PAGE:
Better is cheaper?

A provincial government-commissioned review suggests Community Living British Columbia might not save money when it begins closing group homes. This past September, the authority launched a six-month project to give developmentally disabled individuals living in those homes the option of moving into what are described as "person-centred and cost-effective" dwellings. And, as part of that process, some group homes could be closed - with the financial savings being tracked by the authority's quality service branch.

But a literature and initial program review, conducted by the University of British Columbia, notes a 1998 comparison between supported living and traditional residential services in Oregon found there was "no statistically significant difference in public support costs between supported living services and group home services." Although a 2000 study in Australia showed "per consumer staff support hours and annual (non-capital) costs on accommodation support services were far greater for group home residents than for semi-independent settings."

In an email, Community Living British Columbia communications director Sally Greenwood wrote the authority wasn't worried about that conflicting evidence. The reason: "the primary objective of the (residential options project) is to enhance quality of life for people with developmental disabilities - to provide choices and options and ensure each individual is in the best suited residential option available. If cost efficiencies are an outcome of this project, then cost savings will be allocated to assist those currently waiting for supports."

For his part, the review's principal investigator - University of British Columbia associate social work professor Tim Stainton - acknowledged existing academic literature doesn't give a definitive answer as to whether group homes are more costly than other residential options.

But, he added, "If you look at B.C.'s own figures, it's pretty clear that family care model homes and independent living homes do tend to cost less than group homes. Again, you can't be universal. But, I think, for B.C.'s own figures that would be born out. Although, at the end of the day, I'm more interested in quality outcomes."

8 Comments

Greenwood's claim that the primary objective of the review is "to provide choices and options and ensure each individual is in the best suited residential option available" is flatly contradicted by CLBC's own internal memo. That memo, cited above, shows CLBC trying to talk vulnerable adults into leaving their homes and putting as many people as possible into potentially risky and unsuitable ad hoc care to save money, pure and simple.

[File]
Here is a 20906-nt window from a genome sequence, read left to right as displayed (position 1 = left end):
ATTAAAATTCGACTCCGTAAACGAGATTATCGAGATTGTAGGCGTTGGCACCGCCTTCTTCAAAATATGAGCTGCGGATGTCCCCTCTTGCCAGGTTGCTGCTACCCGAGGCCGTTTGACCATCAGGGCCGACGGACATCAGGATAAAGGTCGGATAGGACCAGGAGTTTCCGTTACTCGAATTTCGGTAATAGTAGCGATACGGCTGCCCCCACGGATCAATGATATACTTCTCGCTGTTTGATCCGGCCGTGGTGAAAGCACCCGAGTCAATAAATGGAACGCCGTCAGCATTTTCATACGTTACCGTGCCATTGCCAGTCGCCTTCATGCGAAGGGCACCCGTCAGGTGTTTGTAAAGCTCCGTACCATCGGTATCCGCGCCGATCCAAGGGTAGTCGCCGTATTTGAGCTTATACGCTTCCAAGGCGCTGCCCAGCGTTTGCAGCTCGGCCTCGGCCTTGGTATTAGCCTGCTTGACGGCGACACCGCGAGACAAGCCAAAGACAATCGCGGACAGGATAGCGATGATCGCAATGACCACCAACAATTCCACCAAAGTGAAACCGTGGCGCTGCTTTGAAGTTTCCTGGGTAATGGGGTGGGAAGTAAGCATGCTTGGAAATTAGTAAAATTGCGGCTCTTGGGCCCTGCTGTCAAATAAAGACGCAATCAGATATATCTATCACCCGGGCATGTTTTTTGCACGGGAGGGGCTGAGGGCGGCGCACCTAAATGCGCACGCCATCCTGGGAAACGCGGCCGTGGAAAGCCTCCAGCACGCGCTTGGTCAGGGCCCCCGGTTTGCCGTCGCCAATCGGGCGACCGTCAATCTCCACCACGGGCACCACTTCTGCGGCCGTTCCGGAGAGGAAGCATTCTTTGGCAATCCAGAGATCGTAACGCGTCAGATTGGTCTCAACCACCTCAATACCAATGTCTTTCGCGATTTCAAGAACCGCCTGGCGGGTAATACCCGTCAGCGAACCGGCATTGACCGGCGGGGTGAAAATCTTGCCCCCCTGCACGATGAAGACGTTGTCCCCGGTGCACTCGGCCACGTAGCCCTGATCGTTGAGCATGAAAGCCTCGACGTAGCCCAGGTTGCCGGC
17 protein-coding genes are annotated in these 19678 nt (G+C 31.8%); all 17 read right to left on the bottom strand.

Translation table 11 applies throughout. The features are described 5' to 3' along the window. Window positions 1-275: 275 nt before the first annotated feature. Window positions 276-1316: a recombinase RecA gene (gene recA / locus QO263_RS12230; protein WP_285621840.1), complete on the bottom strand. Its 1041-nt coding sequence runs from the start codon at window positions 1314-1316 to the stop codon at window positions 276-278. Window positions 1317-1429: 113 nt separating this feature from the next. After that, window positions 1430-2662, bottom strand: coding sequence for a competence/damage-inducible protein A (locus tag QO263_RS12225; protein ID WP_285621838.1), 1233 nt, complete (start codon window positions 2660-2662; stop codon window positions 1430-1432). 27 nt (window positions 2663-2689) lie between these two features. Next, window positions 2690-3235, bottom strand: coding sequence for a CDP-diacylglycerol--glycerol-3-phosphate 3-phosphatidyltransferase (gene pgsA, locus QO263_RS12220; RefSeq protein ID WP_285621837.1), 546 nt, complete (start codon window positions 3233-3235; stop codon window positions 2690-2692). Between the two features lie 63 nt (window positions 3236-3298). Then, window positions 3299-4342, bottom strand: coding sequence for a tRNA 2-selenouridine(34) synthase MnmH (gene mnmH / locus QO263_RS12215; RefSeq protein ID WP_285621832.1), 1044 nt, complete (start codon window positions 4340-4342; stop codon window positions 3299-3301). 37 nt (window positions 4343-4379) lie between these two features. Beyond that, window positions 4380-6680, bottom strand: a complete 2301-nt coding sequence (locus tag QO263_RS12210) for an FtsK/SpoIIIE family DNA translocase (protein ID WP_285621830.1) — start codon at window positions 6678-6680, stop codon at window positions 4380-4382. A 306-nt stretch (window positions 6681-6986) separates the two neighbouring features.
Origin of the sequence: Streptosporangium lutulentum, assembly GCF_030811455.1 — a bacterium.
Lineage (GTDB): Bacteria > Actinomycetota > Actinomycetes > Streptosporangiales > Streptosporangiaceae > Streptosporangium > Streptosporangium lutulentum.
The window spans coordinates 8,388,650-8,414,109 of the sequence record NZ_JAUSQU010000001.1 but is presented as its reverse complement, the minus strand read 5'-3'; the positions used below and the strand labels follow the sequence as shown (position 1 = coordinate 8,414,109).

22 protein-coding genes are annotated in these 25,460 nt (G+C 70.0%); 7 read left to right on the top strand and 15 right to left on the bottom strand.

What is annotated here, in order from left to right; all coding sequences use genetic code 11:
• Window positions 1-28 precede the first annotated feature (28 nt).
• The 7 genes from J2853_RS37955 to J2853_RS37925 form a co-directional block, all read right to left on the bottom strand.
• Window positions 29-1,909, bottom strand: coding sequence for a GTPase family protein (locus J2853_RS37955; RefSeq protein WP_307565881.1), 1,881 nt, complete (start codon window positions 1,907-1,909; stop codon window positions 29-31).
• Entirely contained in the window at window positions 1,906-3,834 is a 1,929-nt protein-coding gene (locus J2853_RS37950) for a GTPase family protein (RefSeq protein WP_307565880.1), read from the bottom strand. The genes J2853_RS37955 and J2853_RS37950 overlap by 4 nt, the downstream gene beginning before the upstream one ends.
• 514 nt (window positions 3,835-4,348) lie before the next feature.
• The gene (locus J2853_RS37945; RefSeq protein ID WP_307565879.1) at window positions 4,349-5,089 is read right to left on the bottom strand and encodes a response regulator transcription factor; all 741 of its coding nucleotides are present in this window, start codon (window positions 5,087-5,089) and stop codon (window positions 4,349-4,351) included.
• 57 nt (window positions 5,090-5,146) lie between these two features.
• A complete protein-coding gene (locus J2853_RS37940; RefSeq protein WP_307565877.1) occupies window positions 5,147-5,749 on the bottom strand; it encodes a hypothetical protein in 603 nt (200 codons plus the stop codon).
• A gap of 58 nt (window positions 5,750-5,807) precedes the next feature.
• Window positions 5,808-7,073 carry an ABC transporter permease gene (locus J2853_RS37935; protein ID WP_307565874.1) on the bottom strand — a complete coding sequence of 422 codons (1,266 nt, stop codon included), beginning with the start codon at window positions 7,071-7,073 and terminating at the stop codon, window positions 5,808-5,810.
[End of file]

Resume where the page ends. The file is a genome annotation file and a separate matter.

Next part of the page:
CLBC's Vice President very clearly tied the success of the review to closing group homes and demonstrating savings and she's the one calling the shots on the ground. An earlier leaked document noted CLBC's plans to close up to 100 group homes (with over 3,000 people on waitlists!). The internal memo also prohibits any group home placement (even if space is available!) unless there is no other choice. Most would find that a bizarre way to promote choice and placement in "the most suitable residential option available."

But then we're used to the bizarre. The Minister ordered CLBC to spend almost $2 million on a review that presumes the biggest challenge in community living today is people being held in group homes against their will (only 50 of the first 1,400 individuals have agreed to try something different, and who knows how many of those were informed consent).

This review, CLBC's Service Plan and key performance targets, indeed the entire restructuring model, all rest on assumptions that group homes are costlier and offer less benefits than other options. The answer seemed so simple--close the group homes and you'll save enough to cover the waitlists. Except their own research found no such evidence anywhere in the world. It seems Stainton and fellow architects were so certain of their innovative new CLBC model that they never bothered to do the research that was supposed to justify it until it was all already in place. Stainton now claims these alternative models are cheaper in BC. Why didn't he cite that evidence in his study, then? And if it were true only in BC, might that not set off alarm bells given the reduced oversight and standards that CLBC allows for these alternatives?